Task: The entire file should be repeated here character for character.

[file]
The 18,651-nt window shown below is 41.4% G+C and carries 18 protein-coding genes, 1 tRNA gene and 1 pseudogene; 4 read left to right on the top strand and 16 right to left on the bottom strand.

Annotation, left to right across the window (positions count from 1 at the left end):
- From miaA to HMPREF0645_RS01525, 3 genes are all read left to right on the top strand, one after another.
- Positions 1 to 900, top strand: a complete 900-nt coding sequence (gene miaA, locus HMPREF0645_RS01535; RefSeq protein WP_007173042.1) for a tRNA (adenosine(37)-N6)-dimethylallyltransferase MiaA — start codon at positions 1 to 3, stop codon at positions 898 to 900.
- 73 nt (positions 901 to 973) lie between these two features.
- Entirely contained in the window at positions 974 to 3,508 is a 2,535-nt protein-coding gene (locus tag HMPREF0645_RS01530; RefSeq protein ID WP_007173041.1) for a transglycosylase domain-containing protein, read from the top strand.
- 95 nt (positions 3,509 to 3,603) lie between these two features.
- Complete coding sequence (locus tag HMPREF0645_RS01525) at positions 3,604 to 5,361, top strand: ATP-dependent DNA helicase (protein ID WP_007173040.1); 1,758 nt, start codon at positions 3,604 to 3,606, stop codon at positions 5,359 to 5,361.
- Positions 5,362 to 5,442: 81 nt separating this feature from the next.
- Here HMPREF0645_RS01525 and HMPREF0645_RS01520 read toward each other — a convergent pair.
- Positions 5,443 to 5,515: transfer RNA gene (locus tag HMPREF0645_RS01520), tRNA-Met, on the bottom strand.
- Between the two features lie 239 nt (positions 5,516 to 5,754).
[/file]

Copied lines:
The 18,651-nt window shown below is 41.4% G+C and carries 18 protein-coding genes, 1 tRNA gene and 1 pseudogene; 4 read left to right on the top strand and 16 right to left on the bottom strand.

Annotation, left to right across the window (positions count from 1 at the left end):
- From miaA to HMPREF0645_RS01525, 3 genes are all read left to right on the top strand, one after another.
- Positions 1 to 900, top strand: a complete 900-nt coding sequence (gene miaA, locus HMPREF0645_RS01535; RefSeq protein WP_007173042.1) for a tRNA (adenosine(37)-N6)-dimethylallyltransferase MiaA — start codon at positions 1 to 3, stop codon at positions 898 to 900.
- 73 nt (positions 901 to 973) lie between these two features.
- Entirely contained in the window at positions 974 to 3,508 is a 2,535-nt protein-coding gene (locus tag HMPREF0645_RS01530; RefSeq protein ID WP_007173041.1) for a transglycosylase domain-containing protein, read from the top strand.
- 95 nt (positions 3,509 to 3,603) lie between these two features.
- Complete coding sequence (locus tag HMPREF0645_RS01525) at positions 3,604 to 5,361, top strand: ATP-dependent DNA helicase (protein ID WP_007173040.1); 1,758 nt, start codon at positions 3,604 to 3,606, stop codon at positions 5,359 to 5,361.
- Positions 5,362 to 5,442: 81 nt separating this feature from the next.
- Here HMPREF0645_RS01525 and HMPREF0645_RS01520 read toward each other — a convergent pair.
- Positions 5,443 to 5,515: transfer RNA gene (locus tag HMPREF0645_RS01520), tRNA-Met, on the bottom strand.
- Between the two features lie 239 nt (positions 5,516 to 5,754).